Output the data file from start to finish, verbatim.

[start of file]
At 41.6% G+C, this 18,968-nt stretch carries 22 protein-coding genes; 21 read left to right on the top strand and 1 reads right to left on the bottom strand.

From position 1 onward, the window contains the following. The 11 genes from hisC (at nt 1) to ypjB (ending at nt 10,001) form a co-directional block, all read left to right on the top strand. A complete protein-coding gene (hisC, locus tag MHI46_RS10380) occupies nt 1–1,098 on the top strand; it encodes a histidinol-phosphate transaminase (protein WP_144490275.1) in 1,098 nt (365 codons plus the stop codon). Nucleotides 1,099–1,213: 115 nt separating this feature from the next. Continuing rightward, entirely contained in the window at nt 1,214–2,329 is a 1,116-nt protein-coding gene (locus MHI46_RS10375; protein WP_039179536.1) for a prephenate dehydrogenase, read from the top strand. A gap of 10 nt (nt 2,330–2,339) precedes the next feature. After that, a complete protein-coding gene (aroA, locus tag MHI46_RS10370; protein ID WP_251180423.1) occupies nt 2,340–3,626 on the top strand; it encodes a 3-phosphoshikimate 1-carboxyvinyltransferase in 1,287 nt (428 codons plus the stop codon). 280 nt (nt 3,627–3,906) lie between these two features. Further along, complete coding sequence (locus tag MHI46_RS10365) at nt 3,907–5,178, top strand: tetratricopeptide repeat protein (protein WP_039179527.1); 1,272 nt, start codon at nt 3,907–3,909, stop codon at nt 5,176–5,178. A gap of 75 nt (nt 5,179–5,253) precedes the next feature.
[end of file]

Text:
At 41.6% G+C, this 18,968-nt stretch carries 22 protein-coding genes; 21 read left to right on the top strand and 1 reads right to left on the bottom strand.

From position 1 onward, the window contains the following. The 11 genes from hisC (at nt 1) to ypjB (ending at nt 10,001) form a co-directional block, all read left to right on the top strand. A complete protein-coding gene (hisC, locus tag MHI46_RS10380) occupies nt 1–1,098 on the top strand; it encodes a histidinol-phosphate transaminase (protein WP_144490275.1) in 1,098 nt (365 codons plus the stop codon). Nucleotides 1,099–1,213: 115 nt separating this feature from the next. Continuing rightward, entirely contained in the window at nt 1,214–2,329 is a 1,116-nt protein-coding gene (locus MHI46_RS10375; protein WP_039179536.1) for a prephenate dehydrogenase, read from the top strand. A gap of 10 nt (nt 2,330–2,339) precedes the next feature. After that, a complete protein-coding gene (aroA, locus tag MHI46_RS10370; protein ID WP_251180423.1) occupies nt 2,340–3,626 on the top strand; it encodes a 3-phosphoshikimate 1-carboxyvinyltransferase in 1,287 nt (428 codons plus the stop codon). 280 nt (nt 3,627–3,906) lie between these two features. Further along, complete coding sequence (locus tag MHI46_RS10365) at nt 3,907–5,178, top strand: tetratricopeptide repeat protein (protein WP_039179527.1); 1,272 nt, start codon at nt 3,907–3,909, stop codon at nt 5,176–5,178. A gap of 75 nt (nt 5,179–5,253) precedes the next feature.